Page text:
Dayton Literary Peace Prize

Full episode of WYSO Weekend for October 2, 2011 containing the following stories:

-Jerry Kenney interviews Sharon Raab about the Dayton Literary Peace Prize.

-Juliet Fromholt speaks with Jennifer Knapp about her return to music and upcoming show at Canal Street Tavern.

-An interview with Marion Schwilk-Thomas in Conrad's Corner

This year’s Dayton Literary Peace Prize winners have been announced. There were more than 70 nominees for the prizes this year. From member station WYSO in Yellow Springs, Jerry Kenney reports on who got the top spots.

Topping this year’s fiction category is Chang-rae Lee, chosen for his Novel "The Surrendered." Wilbert Rideau picked up the non-fiction prize for his prison memoir - "In the Place of Justice."  Co-founder and Director of the Dayton Literary Peace Prize, Sharon Rab says choosing Rideau may seem like an unusual pick.

Geraldine Brooks has made a seemingly seamless transition from her previous career as a foreign correspondent to her present occupation of novelist.

Brooks visited the Book Nook in early September, 2001 to talk about her first historical novel "Year of Wonders." She returns to discuss her latest effort, "Caleb's Crossing." This book is based on the true story of a Wampanoag Indian who graduated from Harvard College during the 17th century.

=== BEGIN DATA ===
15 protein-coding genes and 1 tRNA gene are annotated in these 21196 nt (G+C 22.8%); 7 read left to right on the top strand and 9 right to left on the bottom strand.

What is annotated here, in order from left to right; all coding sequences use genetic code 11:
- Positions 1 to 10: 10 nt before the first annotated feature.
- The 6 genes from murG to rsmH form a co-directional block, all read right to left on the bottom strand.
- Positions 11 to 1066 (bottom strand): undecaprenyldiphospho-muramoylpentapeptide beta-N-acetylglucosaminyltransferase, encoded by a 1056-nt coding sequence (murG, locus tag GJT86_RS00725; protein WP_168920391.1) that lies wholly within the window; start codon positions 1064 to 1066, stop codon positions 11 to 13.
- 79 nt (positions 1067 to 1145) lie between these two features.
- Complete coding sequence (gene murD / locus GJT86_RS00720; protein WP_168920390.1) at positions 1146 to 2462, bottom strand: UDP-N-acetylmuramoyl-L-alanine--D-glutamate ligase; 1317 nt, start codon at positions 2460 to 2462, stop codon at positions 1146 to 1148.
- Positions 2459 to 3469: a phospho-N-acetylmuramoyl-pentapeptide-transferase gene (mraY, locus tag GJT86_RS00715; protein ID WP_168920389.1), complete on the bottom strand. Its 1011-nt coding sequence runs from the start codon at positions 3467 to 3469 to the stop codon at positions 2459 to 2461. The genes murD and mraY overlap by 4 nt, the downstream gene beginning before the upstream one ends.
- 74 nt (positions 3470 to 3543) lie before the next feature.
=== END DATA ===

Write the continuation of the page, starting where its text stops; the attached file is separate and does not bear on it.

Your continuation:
Geraldine Brooks, the Dayton Literary Peace Prize 2010 lifetime achievement winner on moments of peace. Also included are closing thoughts from Nick Clooney, the master of ceremonies for the Dayton Literary Peace Prize awards.

For more information on the Dayton Literary Peace Prize, visit www.daytonliterarypeaceprize.org

Marlon James, the fiction winner of the 2010 Dayton Literary Peace Prize for The Book of Night Women, on peace, writing and teaching.

For more information on the Dayton Literary Peace Prize, visit www.daytonliterarypeaceprize.org

Dave Eggers, nonfiction winner of the 2010 Dayton Literary Peace Prize for his book Zeitoun, on writing and peace.

For more information on the Dayton Literary Peace Prize, visit www.daytonliterarypeaceprize.org

Marlon James will be in Dayton on Sunday, November 7 to receive the 2010 Dayton Literary Peace Prize for Fiction. He won the award for his novel "The Book of Night Women." Set on a Jamaican sugar plantation during the late 18th century, this book is the story of a fictional slave revolt that was organized by a group of women, the "night women" of the title.

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